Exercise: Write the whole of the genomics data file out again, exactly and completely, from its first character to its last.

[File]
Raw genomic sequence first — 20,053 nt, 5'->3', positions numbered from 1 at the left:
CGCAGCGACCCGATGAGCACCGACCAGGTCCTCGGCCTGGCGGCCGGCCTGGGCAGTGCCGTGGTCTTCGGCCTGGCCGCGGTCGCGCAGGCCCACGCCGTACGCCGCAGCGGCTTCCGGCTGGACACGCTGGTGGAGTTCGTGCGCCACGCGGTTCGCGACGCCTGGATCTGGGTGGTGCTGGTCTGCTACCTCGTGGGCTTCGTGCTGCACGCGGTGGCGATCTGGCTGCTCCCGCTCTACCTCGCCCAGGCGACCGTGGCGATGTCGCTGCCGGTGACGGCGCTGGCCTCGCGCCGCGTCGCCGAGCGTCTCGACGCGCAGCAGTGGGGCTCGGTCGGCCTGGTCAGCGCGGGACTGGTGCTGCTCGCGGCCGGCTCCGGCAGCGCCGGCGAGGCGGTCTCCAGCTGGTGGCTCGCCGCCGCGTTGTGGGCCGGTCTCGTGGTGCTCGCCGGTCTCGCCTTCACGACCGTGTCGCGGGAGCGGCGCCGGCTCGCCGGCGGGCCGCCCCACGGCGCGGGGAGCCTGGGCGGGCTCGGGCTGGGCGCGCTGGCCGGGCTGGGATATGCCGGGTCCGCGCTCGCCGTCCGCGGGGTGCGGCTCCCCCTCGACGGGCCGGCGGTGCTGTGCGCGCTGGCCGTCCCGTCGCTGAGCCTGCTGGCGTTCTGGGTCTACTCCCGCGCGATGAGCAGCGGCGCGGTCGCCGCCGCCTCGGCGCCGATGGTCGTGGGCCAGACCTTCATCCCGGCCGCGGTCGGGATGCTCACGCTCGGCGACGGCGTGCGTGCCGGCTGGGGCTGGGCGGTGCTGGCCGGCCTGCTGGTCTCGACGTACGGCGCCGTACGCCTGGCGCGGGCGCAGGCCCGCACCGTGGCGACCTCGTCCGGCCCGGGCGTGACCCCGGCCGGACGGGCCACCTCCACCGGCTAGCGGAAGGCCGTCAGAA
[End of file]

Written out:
Raw genomic sequence first — 20,053 nt, 5'->3', positions numbered from 1 at the left:
CGCAGCGACCCGATGAGCACCGACCAGGTCCTCGGCCTGGCGGCCGGCCTGGGCAGTGCCGTGGTCTTCGGCCTGGCCGCGGTCGCGCAGGCCCACGCCGTACGCCGCAGCGGCTTCCGGCTGGACACGCTGGTGGAGTTCGTGCGCCACGCGGTTCGCGACGCCTGGATCTGGGTGGTGCTGGTCTGCTACCTCGTGGGCTTCGTGCTGCACGCGGTGGCGATCTGGCTGCTCCCGCTCTACCTCGCCCAGGCGACCGTGGCGATGTCGCTGCCGGTGACGGCGCTGGCCTCGCGCCGCGTCGCCGAGCGTCTCGACGCGCAGCAGTGGGGCTCGGTCGGCCTGGTCAGCGCGGGACTGGTGCTGCTCGCGGCCGGCTCCGGCAGCGCCGGCGAGGCGGTCTCCAGCTGGTGGCTCGCCGCCGCGTTGTGGGCCGGTCTCGTGGTGCTCGCCGGTCTCGCCTTCACGACCGTGTCGCGGGAGCGGCGCCGGCTCGCCGGCGGGCCGCCCCACGGCGCGGGGAGCCTGGGCGGGCTCGGGCTGGGCGCGCTGGCCGGGCTGGGATATGCCGGGTCCGCGCTCGCCGTCCGCGGGGTGCGGCTCCCCCTCGACGGGCCGGCGGTGCTGTGCGCGCTGGCCGTCCCGTCGCTGAGCCTGCTGGCGTTCTGGGTCTACTCCCGCGCGATGAGCAGCGGCGCGGTCGCCGCCGCCTCGGCGCCGATGGTCGTGGGCCAGACCTTCATCCCGGCCGCGGTCGGGATGCTCACGCTCGGCGACGGCGTGCGTGCCGGCTGGGGCTGGGCGGTGCTGGCCGGCCTGCTGGTCTCGACGTACGGCGCCGTACGCCTGGCGCGGGCGCAGGCCCGCACCGTGGCGACCTCGTCCGGCCCGGGCGTGACCCCGGCCGGACGGGCCACCTCCACCGGCTAGCGGAAGGCCGTCAGAA